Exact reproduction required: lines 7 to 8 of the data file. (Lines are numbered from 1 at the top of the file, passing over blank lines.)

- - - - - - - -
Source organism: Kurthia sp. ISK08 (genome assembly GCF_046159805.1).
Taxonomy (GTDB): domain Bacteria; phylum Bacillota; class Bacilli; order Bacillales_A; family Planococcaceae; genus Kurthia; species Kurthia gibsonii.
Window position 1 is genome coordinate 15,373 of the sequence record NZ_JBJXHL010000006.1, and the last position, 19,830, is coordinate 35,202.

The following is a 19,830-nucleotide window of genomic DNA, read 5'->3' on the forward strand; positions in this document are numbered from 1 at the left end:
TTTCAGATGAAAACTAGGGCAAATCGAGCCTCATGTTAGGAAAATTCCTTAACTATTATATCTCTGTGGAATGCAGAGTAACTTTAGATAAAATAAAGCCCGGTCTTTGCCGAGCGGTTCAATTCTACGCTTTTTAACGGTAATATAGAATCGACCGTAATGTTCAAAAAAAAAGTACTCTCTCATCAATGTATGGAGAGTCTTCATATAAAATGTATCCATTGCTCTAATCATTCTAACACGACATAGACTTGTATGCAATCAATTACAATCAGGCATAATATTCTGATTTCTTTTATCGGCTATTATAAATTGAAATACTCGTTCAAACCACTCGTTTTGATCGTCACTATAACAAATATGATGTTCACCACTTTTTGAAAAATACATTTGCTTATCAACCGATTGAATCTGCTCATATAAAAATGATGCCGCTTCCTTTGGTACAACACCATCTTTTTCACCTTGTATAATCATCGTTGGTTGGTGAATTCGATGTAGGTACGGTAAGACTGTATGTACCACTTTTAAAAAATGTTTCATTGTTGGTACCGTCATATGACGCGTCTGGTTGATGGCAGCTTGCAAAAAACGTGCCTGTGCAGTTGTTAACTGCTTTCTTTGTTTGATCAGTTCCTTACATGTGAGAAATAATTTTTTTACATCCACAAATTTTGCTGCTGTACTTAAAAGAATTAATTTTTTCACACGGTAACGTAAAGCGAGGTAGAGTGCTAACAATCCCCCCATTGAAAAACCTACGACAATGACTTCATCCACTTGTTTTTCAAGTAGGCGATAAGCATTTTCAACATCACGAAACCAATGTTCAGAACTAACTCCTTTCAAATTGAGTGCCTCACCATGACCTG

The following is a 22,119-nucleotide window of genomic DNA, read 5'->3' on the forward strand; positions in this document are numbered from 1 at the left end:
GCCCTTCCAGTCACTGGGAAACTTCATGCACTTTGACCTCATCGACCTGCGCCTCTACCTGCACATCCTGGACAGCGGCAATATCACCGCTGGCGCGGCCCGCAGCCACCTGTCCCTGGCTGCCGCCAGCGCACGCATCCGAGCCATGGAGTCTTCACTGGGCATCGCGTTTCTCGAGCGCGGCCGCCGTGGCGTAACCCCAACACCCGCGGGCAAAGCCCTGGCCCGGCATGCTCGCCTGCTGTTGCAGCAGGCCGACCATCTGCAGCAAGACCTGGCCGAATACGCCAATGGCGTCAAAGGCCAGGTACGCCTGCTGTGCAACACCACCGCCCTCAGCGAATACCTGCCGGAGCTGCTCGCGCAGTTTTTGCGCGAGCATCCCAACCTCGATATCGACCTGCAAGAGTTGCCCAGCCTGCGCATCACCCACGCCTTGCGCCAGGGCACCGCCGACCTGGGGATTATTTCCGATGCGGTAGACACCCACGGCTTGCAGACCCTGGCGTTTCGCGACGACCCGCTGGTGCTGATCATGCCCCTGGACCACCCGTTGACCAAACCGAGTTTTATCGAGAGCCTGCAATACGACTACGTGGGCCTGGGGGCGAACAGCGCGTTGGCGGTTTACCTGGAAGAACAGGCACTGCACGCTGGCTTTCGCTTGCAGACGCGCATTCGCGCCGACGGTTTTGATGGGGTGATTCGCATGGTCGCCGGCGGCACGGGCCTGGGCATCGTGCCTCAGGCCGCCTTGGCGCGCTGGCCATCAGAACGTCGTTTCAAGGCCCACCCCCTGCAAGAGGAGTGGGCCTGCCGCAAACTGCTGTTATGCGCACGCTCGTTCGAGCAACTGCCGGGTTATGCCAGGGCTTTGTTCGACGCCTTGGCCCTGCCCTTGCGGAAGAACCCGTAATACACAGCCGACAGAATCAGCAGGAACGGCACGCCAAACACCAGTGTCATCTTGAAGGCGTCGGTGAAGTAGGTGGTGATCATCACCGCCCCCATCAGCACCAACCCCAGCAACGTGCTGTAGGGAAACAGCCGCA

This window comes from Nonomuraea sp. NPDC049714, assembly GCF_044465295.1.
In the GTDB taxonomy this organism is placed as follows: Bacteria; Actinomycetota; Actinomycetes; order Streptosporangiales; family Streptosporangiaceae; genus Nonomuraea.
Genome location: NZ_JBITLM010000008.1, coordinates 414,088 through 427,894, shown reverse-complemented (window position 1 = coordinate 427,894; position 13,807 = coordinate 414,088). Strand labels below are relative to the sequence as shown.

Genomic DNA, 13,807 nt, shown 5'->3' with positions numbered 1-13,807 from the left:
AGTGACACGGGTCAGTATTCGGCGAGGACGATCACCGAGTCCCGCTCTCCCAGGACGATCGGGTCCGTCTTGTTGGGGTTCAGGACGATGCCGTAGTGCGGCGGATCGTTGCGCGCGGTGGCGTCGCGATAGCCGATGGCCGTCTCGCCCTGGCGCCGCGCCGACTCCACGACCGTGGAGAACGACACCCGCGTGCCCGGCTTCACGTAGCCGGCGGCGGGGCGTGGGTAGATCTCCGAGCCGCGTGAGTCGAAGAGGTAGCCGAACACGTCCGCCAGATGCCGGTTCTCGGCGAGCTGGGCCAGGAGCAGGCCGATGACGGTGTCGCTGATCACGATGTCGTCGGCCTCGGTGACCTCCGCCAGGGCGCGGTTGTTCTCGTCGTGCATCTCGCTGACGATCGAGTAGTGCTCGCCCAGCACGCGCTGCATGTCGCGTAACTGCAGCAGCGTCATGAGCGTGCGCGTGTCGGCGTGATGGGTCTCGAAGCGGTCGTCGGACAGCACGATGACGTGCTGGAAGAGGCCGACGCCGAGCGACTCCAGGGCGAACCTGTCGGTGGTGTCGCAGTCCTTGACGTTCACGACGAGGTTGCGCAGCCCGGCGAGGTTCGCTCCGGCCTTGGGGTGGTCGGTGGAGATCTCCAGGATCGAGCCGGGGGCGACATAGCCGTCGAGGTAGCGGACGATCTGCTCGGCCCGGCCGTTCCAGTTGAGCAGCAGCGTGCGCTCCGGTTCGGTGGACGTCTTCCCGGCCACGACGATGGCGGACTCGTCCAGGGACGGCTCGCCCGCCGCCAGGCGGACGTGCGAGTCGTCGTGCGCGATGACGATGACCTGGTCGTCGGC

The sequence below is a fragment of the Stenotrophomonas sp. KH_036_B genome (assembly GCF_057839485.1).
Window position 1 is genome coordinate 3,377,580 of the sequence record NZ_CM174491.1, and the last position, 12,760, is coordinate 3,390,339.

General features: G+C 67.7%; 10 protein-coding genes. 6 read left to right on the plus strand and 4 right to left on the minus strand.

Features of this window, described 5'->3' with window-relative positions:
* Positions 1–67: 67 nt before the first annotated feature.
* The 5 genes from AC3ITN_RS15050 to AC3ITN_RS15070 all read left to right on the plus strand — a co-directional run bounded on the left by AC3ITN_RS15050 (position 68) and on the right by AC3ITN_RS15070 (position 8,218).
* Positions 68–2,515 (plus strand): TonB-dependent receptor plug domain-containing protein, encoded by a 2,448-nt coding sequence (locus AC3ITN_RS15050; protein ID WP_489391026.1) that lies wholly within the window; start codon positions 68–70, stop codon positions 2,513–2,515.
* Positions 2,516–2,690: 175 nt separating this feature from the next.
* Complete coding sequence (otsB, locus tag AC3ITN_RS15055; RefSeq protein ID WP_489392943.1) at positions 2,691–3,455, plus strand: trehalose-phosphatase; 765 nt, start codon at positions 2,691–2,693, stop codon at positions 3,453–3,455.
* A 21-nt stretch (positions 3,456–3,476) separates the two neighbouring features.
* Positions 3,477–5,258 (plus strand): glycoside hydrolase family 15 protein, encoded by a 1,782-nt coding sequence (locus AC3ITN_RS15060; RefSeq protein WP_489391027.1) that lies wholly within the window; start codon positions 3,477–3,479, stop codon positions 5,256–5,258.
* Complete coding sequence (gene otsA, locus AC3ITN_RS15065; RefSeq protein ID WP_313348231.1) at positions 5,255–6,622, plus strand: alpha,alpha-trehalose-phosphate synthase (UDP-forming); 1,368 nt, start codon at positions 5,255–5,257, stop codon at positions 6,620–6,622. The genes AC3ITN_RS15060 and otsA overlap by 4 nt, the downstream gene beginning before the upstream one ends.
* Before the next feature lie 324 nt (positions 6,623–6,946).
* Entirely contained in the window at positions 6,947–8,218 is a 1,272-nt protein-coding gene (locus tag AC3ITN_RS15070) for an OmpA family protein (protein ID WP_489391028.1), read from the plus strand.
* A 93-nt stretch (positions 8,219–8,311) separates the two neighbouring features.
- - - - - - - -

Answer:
GCCCTTCCAGTCACTGGGAAACTTCATGCACTTTGACCTCATCGACCTGCGCCTCTACCTGCACATCCTGGACAGCGGCAATATCACCGCTGGCGCGGCCCGCAGCCACCTGTCCCTGGCTGCCGCCAGCGCACGCATCCGAGCCATGGAGTCTTCACTGGGCATCGCGTTTCTCGAGCGCGGCCGCCGTGGCGTAACCCCAACACCCGCGGGCAAAGCCCTGGCCCGGCATGCTCGCCTGCTGTTGCAGCAGGCCGACCATCTGCAGCAAGACCTGGCCGAATACGCCAATGGCGTCAAAGGCCAGGTACGCCTGCTGTGCAACACCACCGCCCTCAGCGAATACCTGCCGGAGCTGCTCGCGCAGTTTTTGCGCGAGCATCCCAACCTCGATATCGACCTGCAAGAGTTGCCCAGCCTGCGCATCACCCACGCCTTGCGCCAGGGCACCGCCGACCTGGGGATTATTTCCGATGCGGTAGACACCCACGGCTTGCAGACCCTGGCGTTTCGCGACGACCCGCTGGTGCTGATCATGCCCCTGGACCACCCGTTGACCAAACCGAGTTTTATCGAGAGCCTGCAATACGACTACGTGGGCCTGGGGGCGAACAGCGCGTTGGCGGTTTACCTGGAAGAACAGGCACTGCACGCTGGCTTTCGCTTGCAGACGCGCATTCGCGCCGACGGTTTTGATGGGGTGATTCGCATGGTCGCCGGCGGCACGGGCCTGGGCATCGTGCCTCAGGCCGCCTTGGCGCGCTGGCCATCAGAACGTCGTTTCAAGGCCCACCCCCTGCAAGAGGAGTGGGCCTGCCGCAAACTGCTGTTATGCGCACGCTCGTTCGAGCAACTGCCGGGTTATGCCAGGGCTTTGTTCGACGCCTTGGCCCTGCCCTTGCGGAAGAACCCGTAATACACAGCCGACAGAATCAGCAGGAACGGCACGCCAAACACCAGTGTCATCTTGAAGGCGTCGGTGAAGTAGGTGGTGATCATCACCGCCCCCATCAGCACCAACCCCAGCAACGTGCTGTAGGGAAACAGCCGCA

This window comes from Nonomuraea sp. NPDC049714, assembly GCF_044465295.1.